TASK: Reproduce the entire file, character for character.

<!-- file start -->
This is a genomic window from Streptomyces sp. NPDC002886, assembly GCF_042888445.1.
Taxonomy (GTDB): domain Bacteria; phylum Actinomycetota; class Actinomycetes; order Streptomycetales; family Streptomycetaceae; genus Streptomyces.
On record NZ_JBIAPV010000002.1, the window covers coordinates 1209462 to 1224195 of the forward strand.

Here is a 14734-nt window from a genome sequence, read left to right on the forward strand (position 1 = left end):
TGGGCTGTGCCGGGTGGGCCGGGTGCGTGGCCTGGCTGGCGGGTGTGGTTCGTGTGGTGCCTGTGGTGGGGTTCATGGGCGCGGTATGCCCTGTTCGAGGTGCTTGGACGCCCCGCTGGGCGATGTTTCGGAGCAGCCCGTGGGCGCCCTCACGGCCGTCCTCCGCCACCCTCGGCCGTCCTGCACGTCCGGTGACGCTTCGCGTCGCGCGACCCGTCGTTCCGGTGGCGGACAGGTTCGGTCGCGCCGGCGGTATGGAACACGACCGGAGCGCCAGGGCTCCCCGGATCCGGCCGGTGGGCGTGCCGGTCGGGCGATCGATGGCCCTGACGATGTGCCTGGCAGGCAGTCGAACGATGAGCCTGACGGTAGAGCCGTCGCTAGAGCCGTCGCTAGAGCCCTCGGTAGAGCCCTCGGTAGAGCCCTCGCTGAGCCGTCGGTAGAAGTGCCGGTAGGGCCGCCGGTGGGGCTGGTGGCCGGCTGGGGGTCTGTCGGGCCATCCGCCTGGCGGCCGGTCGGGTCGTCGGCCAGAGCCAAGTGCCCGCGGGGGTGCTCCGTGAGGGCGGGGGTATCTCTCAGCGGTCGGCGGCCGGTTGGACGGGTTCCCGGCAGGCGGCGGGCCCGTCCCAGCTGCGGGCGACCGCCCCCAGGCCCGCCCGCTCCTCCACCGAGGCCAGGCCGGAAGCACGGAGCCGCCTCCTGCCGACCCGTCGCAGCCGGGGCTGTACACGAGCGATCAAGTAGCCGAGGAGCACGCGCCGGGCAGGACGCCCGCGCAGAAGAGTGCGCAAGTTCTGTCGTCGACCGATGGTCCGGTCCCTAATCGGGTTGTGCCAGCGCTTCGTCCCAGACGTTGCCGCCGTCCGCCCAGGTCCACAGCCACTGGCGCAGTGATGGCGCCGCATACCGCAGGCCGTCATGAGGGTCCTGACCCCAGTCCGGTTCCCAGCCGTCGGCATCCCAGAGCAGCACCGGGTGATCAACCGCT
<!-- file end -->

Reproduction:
This is a genomic window from Streptomyces sp. NPDC002886, assembly GCF_042888445.1.
Taxonomy (GTDB): domain Bacteria; phylum Actinomycetota; class Actinomycetes; order Streptomycetales; family Streptomycetaceae; genus Streptomyces.
On record NZ_JBIAPV010000002.1, the window covers coordinates 1209462 to 1224195 of the forward strand.

Here is a 14734-nt window from a genome sequence, read left to right on the forward strand (position 1 = left end):
TGGGCTGTGCCGGGTGGGCCGGGTGCGTGGCCTGGCTGGCGGGTGTGGTTCGTGTGGTGCCTGTGGTGGGGTTCATGGGCGCGGTATGCCCTGTTCGAGGTGCTTGGACGCCCCGCTGGGCGATGTTTCGGAGCAGCCCGTGGGCGCCCTCACGGCCGTCCTCCGCCACCCTCGGCCGTCCTGCACGTCCGGTGACGCTTCGCGTCGCGCGACCCGTCGTTCCGGTGGCGGACAGGTTCGGTCGCGCCGGCGGTATGGAACACGACCGGAGCGCCAGGGCTCCCCGGATCCGGCCGGTGGGCGTGCCGGTCGGGCGATCGATGGCCCTGACGATGTGCCTGGCAGGCAGTCGAACGATGAGCCTGACGGTAGAGCCGTCGCTAGAGCCGTCGCTAGAGCCCTCGGTAGAGCCCTCGGTAGAGCCCTCGCTGAGCCGTCGGTAGAAGTGCCGGTAGGGCCGCCGGTGGGGCTGGTGGCCGGCTGGGGGTCTGTCGGGCCATCCGCCTGGCGGCCGGTCGGGTCGTCGGCCAGAGCCAAGTGCCCGCGGGGGTGCTCCGTGAGGGCGGGGGTATCTCTCAGCGGTCGGCGGCCGGTTGGACGGGTTCCCGGCAGGCGGCGGGCCCGTCCCAGCTGCGGGCGACCGCCCCCAGGCCCGCCCGCTCCTCCACCGAGGCCAGGCCGGAAGCACGGAGCCGCCTCCTGCCGACCCGTCGCAGCCGGGGCTGTACACGAGCGATCAAGTAGCCGAGGAGCACGCGCCGGGCAGGACGCCCGCGCAGAAGAGTGCGCAAGTTCTGTCGTCGACCGATGGTCCGGTCCCTAATCGGGTTGTGCCAGCGCTTCGTCCCAGACGTTGCCGCCGTCCGCCCAGGTCCACAGCCACTGGCGCAGTGATGGCGCCGCATACCGCAGGCCGTCATGAGGGTCCTGACCCCAGTCCGGTTCCCAGCCGTCGGCATCCCAGAGCAGCACCGGGTGATCAACCGCT